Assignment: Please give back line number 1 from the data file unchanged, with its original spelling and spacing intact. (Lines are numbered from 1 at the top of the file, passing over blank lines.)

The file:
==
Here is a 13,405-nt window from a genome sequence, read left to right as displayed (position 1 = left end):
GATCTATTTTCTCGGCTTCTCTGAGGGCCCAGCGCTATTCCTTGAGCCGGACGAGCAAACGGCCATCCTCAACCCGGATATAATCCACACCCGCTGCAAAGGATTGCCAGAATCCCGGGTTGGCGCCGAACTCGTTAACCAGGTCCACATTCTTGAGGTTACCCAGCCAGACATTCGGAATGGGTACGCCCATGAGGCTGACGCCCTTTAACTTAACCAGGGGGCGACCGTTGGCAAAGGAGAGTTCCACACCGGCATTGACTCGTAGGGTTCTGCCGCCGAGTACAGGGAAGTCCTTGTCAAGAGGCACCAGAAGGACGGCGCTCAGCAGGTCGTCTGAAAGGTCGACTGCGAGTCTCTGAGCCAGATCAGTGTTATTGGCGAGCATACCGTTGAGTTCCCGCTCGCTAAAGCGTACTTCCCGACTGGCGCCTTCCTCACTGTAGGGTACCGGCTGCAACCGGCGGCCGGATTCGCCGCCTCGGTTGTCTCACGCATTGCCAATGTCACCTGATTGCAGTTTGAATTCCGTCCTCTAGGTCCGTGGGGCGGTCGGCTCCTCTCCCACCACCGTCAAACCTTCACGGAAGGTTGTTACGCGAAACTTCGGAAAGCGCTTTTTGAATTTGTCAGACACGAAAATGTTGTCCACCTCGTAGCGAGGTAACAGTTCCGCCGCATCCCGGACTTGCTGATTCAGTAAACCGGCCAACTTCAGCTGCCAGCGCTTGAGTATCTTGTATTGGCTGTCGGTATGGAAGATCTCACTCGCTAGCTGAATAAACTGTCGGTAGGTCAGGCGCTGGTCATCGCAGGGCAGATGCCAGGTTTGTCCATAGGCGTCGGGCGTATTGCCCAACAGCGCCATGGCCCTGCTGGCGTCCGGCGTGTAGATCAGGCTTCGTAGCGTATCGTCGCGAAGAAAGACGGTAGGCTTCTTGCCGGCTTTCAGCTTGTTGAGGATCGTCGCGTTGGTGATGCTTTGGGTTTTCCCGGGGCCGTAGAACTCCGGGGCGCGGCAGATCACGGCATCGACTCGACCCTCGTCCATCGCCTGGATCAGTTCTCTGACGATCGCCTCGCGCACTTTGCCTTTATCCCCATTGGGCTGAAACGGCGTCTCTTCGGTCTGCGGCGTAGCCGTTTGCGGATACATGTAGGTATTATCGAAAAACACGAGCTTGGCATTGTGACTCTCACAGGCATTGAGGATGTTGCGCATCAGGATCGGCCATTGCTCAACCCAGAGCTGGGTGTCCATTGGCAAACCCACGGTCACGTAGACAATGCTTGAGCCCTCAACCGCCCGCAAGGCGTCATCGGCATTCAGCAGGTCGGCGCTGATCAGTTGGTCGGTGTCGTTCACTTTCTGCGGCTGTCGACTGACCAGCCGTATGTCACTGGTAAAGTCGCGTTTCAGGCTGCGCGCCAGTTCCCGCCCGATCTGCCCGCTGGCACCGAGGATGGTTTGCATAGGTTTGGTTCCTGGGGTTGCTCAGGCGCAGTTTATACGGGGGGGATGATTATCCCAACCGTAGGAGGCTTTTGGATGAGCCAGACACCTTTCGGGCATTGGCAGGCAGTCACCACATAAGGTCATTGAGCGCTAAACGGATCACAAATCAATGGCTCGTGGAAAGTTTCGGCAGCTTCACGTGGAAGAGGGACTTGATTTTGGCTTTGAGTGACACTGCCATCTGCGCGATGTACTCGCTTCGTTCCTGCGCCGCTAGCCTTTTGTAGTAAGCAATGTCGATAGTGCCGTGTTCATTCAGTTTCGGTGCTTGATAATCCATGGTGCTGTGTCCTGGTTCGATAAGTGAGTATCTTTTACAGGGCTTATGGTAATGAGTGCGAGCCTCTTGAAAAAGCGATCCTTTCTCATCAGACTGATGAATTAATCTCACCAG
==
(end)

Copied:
Here is a 13,405-nt window from a genome sequence, read left to right as displayed (position 1 = left end):